Last year, a contractor carrying out works on a Charlotte Street house ventured inside to speak to the occupants and found a heartbreaking scene instead: a little boy, barely two years-old, sitting alone on the bed and playing with a knife.
Clad only in a urine-soaked pamper, the crying child appeared to be starving. There were no lights; rats were scurrying about and dirty clothes littered everywhere.
The contractor didn’t think twice about contacting the social workers of the Childcare and Protection Agency (CPA) who stepped in to ensure adequate care and protection for Leon (not his real name).
Leon had been left with his 74-year-old grandfather since he was three months old and it was in that Charlotte Street, city house that he remained until he was rescued.
The child would be heard “screaming” and neighbours would sometimes feed him. Due to the “total squalor” under which the child was forced to exist, the agency saw the need to rescue him immediately.
Now, a year later, the case of the little lonely boy has turned swiftly around. Childcare officers can remember the day they met Leon as if it was yesterday. He was no average two-year-old, they say.
The way Leon lived had left him behind most children his age and it was clear he had a far way to go.
They would tell you of the first time he went into the Broad Street, Charlestown office: kicking and screaming and they soon realised that it was the new environment and meeting so many new faces that he feared.
Leon proved quite a character but there was no task too much and no giving up for them.
Head of the CPA, Ann Greene, in a previous interview, had noted that of primary importance, and one of the impediments that the agency was tasked to address, is the development of his language skills. Communication was a major challenge for him then.
The problem was that Leon would be heard, but his words were unintelligible and it was assumed that it was because the child had no one to “talk back to him”. But at his age the child should have been equipped with a wider vocabulary and forming sentences.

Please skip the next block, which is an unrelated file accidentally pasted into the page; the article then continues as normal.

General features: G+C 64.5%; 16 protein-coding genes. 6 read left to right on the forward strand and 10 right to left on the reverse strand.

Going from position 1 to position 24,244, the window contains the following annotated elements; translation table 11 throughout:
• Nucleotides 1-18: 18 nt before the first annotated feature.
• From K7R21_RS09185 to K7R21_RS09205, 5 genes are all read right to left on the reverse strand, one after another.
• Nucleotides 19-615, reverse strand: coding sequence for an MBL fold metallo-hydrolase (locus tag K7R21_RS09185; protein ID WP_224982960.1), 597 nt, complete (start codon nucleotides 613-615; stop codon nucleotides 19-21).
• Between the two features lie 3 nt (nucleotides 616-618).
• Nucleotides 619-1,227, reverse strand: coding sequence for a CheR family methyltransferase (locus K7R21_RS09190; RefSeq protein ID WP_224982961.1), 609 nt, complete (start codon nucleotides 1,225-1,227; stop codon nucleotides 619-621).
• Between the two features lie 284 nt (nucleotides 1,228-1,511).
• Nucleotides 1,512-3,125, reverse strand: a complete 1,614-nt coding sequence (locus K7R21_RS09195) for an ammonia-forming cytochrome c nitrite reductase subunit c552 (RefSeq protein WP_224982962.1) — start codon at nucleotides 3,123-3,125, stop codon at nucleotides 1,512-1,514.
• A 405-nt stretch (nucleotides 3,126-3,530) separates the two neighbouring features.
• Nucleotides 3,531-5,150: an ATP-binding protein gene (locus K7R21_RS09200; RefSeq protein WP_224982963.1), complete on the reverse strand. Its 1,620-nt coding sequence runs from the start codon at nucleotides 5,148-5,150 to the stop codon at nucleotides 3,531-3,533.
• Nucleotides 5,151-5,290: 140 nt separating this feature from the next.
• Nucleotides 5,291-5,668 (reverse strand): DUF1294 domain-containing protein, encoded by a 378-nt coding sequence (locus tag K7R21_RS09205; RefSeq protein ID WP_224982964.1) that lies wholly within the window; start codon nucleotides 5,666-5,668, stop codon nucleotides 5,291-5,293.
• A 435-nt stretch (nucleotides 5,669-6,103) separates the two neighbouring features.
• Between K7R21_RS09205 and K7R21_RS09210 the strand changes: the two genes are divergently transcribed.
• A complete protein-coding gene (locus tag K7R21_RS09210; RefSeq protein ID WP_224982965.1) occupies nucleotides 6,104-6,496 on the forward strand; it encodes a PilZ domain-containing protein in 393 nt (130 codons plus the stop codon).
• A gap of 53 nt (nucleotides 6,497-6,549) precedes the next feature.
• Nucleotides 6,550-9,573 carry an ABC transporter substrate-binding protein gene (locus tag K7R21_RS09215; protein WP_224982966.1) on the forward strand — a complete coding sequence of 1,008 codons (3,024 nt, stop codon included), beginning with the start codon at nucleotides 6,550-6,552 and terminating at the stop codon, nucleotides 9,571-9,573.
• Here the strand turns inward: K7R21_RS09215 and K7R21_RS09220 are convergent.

Leon had missed the part of his childhood which includes such important years, because they are the foundation years.
But that’s no longer the case; though it’s an uphill task to have him “open up” to you, he has a pleasant demeanor and would speak quite audibly. His manners are intact.
Leon understands when spoken to and can respond, though he would do it in a quiet tone of voice. The social workers who remember him that day proudly report that the progress Leon has made with his speech is nothing short of tremendous.
His speech improvements are owed to the level of interaction and training he has been receiving in state care.
To date, the child has been adapting nicely and has made one of the agency’s ‘safe houses’ his home. It is there that Leon interacts with the older children and is never short of activity.
He is no longer trapped in that cocoon; short of social skills. Leon flitters about like a little butterfly and clings to the caregivers and other children. Childcare officers say that he is most comfortable at the safe house.
His case workers will also tell you that Leon is now a part of a play group and his teachers report that he is doing quite well. He is in a much better shape, the agency reports.
It has been noted that Leon is interested in colouring, dancing and a good game of football – whether with the older boys or just him kicking a ball around.
Once reluctant to be touched, “he hugs and kisses those he is familiar with—he’s a very loving child.”
Leon’s 21-year-old mother had conveyed bitter-sweet sentiments as she explained the life circumstances which forced her to abandon her son when he was merely three months old.
Despite the negativity and harsh words spoken to her by some, she had said that she feels it is imperative for her son to understand that she loves him but could not have done better.
The CPA had drawn out an improvement plan for her, but she has not been visiting him very often and he remains in state care.
Though Leon is still a work in progress, his story is one of success for himself and all the social workers from CPA who work tirelessly to ensure the safety and well-being of thousands of children across the length and breadth of Guyana.
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